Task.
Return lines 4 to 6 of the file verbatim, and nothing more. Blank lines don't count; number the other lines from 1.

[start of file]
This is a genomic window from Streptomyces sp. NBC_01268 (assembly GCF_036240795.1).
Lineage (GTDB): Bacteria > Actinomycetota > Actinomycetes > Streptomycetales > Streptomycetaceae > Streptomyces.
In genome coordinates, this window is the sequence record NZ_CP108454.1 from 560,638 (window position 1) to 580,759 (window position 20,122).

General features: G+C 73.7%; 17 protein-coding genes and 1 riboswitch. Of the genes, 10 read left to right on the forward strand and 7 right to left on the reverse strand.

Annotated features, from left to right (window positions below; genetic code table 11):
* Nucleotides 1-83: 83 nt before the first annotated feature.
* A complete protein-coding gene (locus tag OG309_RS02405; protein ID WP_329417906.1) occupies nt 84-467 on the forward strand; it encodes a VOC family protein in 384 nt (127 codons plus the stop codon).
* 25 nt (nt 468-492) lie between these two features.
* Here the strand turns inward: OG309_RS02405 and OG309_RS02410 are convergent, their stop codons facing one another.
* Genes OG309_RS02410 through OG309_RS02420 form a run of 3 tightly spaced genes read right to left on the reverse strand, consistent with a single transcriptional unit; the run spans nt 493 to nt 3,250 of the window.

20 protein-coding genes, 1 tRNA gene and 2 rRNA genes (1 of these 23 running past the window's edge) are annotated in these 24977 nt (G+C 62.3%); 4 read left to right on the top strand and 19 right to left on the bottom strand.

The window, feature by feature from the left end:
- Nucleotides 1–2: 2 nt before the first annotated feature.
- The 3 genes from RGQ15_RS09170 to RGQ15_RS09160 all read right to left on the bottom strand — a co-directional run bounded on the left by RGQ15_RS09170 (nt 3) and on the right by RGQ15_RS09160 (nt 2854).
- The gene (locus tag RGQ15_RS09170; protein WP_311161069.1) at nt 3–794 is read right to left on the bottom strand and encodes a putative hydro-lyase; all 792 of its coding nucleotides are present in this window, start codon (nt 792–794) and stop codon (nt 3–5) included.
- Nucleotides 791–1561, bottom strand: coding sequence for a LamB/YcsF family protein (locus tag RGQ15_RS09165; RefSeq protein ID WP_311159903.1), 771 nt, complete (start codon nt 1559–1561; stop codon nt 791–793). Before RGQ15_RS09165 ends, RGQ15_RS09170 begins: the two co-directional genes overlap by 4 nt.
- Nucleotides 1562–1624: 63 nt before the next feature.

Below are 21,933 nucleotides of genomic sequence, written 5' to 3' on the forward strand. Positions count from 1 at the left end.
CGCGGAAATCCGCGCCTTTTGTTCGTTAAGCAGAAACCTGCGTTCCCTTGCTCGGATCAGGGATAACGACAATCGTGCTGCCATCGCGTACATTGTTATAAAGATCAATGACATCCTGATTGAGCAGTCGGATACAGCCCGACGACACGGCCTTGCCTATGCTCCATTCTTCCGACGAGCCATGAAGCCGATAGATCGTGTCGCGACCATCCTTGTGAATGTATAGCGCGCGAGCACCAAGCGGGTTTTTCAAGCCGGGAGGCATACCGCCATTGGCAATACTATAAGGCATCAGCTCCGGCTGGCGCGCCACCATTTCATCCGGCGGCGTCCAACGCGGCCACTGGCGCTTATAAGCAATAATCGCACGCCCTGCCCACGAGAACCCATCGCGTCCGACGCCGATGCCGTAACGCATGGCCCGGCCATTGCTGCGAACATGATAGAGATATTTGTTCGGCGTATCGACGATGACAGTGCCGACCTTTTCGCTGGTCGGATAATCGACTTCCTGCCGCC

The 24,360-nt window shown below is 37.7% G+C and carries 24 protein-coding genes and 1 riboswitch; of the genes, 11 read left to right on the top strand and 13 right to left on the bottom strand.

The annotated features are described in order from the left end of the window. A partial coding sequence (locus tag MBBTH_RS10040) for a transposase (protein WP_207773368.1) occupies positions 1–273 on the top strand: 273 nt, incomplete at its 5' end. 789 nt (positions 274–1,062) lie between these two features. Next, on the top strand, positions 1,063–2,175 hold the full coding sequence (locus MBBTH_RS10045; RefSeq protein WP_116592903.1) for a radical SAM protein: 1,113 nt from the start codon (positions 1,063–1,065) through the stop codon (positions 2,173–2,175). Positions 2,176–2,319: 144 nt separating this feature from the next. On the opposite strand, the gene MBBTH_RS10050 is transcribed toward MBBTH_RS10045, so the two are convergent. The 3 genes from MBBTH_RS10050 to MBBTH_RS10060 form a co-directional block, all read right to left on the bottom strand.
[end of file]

General features: G+C 73.7%; 17 protein-coding genes and 1 riboswitch. Of the genes, 10 read left to right on the forward strand and 7 right to left on the reverse strand.

Annotated features, from left to right (window positions below; genetic code table 11):
* Nucleotides 1-83: 83 nt before the first annotated feature.